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Easy call: Columnists don't need cell phones

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© St. Petersburg Times, published April 25, 2000

As soon as I am dictator, and right after we pass the law making being a dirtbag a capital offense, we work on the one making it legal to bite anyone using a cell phone in public.

In the meantime, I think we can stop worrying about them causing brain tumors, or there couldn't possibly be as many yuppies around as there are.

I remember a time when a cell phone was a badge of importance. It meant you were someone so crucial to whatever enterprise in which you were involved that you couldn't possibly be out of touch for a moment.

When they first came out and were big, bulky things with a massive battery that you had to lug around, I thought they would be (and they still are) a good tool for reporters, who often have to be reached on short notice while they are out of the office.

The people who did our communications at the time had a slightly different take, and bought us big, bulky walkie-talkies that didn't work. When I complained, they told me that Dade City, where I live, was a radio dead space and they never would work, which made me (I asked a lot more questions back then) ask why they bought the walkie-talkies.

Pretty soon they took one of them away, and I asked whom I was supposed to talk to with just one walkie-talkie and they told me it was all right because they didn't work anyway.

Different people are in charge now.

But just about the time that cell phones became affordable and portable, I became a full-time columnist.

There are no columnist emergencies, unless you have left a vital fact out of the last line of a column and editors desperately need to get you the night before it runs. I have found, however, that if they can't get you, they figure it out for themselves and sometimes even make it better.

I had also thought, as a reporter, that I should have a beeper, so I at least could be notified when it was important for me to call someone, and, later, a laptop computer so I could write my columns on the road and on the fly.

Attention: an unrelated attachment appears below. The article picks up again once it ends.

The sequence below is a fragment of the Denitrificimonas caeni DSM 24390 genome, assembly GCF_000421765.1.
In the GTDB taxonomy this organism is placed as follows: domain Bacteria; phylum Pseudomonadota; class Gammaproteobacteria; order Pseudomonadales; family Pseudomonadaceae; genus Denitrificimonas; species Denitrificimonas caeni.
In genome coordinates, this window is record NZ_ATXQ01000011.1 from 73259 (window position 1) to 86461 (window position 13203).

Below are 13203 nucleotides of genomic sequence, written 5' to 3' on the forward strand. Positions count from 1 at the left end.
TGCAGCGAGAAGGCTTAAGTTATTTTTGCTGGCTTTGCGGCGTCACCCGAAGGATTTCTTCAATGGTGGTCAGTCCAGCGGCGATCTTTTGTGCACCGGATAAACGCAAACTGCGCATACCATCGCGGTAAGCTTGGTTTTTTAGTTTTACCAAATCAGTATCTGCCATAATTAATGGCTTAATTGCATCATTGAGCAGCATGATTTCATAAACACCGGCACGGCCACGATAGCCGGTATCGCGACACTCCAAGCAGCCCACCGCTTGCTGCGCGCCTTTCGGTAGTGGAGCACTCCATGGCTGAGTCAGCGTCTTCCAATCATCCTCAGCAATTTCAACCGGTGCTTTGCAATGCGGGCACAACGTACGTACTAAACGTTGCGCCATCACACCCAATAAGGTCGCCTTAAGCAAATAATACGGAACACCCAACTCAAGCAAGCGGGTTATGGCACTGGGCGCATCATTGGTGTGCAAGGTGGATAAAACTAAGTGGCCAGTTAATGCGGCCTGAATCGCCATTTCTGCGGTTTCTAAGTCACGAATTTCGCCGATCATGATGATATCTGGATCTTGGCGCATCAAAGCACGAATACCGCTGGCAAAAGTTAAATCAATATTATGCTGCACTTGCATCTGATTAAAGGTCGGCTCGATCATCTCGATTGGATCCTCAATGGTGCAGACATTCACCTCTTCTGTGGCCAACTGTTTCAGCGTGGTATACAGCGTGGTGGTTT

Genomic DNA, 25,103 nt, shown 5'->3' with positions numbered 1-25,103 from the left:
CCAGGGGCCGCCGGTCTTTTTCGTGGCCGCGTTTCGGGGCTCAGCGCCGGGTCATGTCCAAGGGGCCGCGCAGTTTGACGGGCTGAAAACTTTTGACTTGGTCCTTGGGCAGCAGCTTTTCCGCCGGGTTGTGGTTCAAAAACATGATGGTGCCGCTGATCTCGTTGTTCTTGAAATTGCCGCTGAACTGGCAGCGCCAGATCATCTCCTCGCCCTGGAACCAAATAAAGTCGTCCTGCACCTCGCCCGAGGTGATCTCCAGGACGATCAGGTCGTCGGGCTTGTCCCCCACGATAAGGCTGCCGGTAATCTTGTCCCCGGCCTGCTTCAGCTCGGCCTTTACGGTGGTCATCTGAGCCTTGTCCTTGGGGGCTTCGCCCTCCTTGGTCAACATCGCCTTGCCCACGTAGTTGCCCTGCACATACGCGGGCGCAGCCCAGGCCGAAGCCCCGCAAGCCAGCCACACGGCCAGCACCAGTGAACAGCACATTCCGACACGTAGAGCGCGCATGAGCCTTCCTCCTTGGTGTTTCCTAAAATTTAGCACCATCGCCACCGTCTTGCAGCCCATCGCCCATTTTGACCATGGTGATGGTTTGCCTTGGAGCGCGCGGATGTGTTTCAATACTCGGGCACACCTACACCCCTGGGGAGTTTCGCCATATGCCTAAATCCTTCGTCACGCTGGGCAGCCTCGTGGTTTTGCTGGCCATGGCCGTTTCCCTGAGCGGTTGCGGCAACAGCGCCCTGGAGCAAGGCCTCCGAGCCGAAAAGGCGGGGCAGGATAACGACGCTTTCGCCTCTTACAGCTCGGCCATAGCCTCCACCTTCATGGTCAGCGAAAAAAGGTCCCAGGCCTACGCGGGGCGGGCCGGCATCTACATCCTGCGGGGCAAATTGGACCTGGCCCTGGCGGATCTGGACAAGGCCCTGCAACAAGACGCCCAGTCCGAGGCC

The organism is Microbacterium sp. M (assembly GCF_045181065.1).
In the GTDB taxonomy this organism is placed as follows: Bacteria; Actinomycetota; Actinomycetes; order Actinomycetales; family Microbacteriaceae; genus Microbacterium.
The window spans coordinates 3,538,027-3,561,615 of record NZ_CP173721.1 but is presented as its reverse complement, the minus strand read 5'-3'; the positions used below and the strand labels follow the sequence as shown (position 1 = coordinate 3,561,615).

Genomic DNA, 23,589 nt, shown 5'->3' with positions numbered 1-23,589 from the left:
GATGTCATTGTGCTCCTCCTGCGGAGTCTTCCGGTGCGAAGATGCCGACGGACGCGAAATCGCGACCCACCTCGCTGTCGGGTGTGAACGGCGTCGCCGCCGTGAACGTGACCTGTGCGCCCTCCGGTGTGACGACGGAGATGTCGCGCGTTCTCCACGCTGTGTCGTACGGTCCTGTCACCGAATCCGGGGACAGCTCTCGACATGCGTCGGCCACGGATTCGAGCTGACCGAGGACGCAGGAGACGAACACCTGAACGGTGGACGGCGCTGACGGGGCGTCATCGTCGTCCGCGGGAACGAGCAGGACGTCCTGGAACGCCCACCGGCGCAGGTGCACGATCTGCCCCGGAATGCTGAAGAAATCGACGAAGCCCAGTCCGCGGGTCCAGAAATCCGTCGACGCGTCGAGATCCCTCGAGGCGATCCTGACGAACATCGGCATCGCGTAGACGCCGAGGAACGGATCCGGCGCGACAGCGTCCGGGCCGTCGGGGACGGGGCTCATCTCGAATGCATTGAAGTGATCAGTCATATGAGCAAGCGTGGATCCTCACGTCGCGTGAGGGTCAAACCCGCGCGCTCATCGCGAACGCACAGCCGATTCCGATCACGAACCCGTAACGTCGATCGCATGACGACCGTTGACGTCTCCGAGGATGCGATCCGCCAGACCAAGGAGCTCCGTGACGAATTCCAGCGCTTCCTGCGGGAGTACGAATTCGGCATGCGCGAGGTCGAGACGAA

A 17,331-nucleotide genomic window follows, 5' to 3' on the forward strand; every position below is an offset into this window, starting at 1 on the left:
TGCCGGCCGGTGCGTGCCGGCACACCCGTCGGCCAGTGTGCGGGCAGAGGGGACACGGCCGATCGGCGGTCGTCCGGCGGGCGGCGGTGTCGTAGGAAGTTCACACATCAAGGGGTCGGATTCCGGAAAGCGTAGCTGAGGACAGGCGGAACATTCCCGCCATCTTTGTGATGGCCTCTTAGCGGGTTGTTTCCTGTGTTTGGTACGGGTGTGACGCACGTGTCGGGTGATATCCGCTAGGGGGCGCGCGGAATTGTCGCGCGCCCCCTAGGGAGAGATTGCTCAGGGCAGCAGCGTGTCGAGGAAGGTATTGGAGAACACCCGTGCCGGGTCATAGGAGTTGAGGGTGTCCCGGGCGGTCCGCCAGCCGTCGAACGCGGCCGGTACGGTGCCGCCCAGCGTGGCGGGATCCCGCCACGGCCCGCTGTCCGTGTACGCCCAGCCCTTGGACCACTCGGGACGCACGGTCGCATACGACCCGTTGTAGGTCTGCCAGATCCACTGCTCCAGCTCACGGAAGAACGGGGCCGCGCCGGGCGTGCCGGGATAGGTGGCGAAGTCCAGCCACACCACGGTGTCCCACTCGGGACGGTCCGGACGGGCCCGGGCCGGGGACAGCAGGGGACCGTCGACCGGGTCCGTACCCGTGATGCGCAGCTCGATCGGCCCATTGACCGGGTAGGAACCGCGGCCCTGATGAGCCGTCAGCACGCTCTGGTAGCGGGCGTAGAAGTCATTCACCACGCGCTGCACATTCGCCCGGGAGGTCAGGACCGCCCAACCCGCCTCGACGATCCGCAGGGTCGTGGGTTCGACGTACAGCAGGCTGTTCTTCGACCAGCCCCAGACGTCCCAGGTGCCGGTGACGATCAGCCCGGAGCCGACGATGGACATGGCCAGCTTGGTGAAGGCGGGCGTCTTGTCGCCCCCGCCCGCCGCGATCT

Turns out that a three-column-a-week schedule doesn't involve much time on the fly, and a beeper for those crucial columnist phone calls ("Jan, hurry back to the office, a county commissioner is about to say something stupid!") just isn't that necessary.

And I think the reasoning behind not giving me a laptop is that if I could file my columns from somewhere outside the office, then they will never know where I am.

At least this way they know that if I need to be yelled at about something, an infrequent, but always esoterically interesting occurrence, ("Was it YOU who put the bird doo in the city editor's mailbox?") they can find me three days a week (usually the last hour and minute before my column is due).

I do go on the road occasionally, and will be doing a lot more of it after I return from vacation, but the places I go in Hernando and Citrus counties always are close enough to a Times office that I can go in, borrow a computer, mess up somebody's desk and be gone before one of the resident reporters has time to let the air out of my tires for his or her material for one of my cheap-shot columns.

The funny thing for me is that, just as I saw having all those electronic devices at my command as a status symbol, I now see them as more ways for my bosses to keep track of me, which, for their own sake as well as mine, I avoid. It would only expose them to information they don't want to know.

As noted earlier, I will be a benign and loving dictator. There will be no capital punishment for young mothers who get into cell-phone diatribes in quiet restaurants about whose turn it is to pick up the kids after soccer and ballet, or men who just have to call their brokers while standing in line at a movie.

I'll just order the cell-phones Krazy-Glued to the sides of their heads.

That way their hands will be free when they feel the need to make restaurant reservations while driving.

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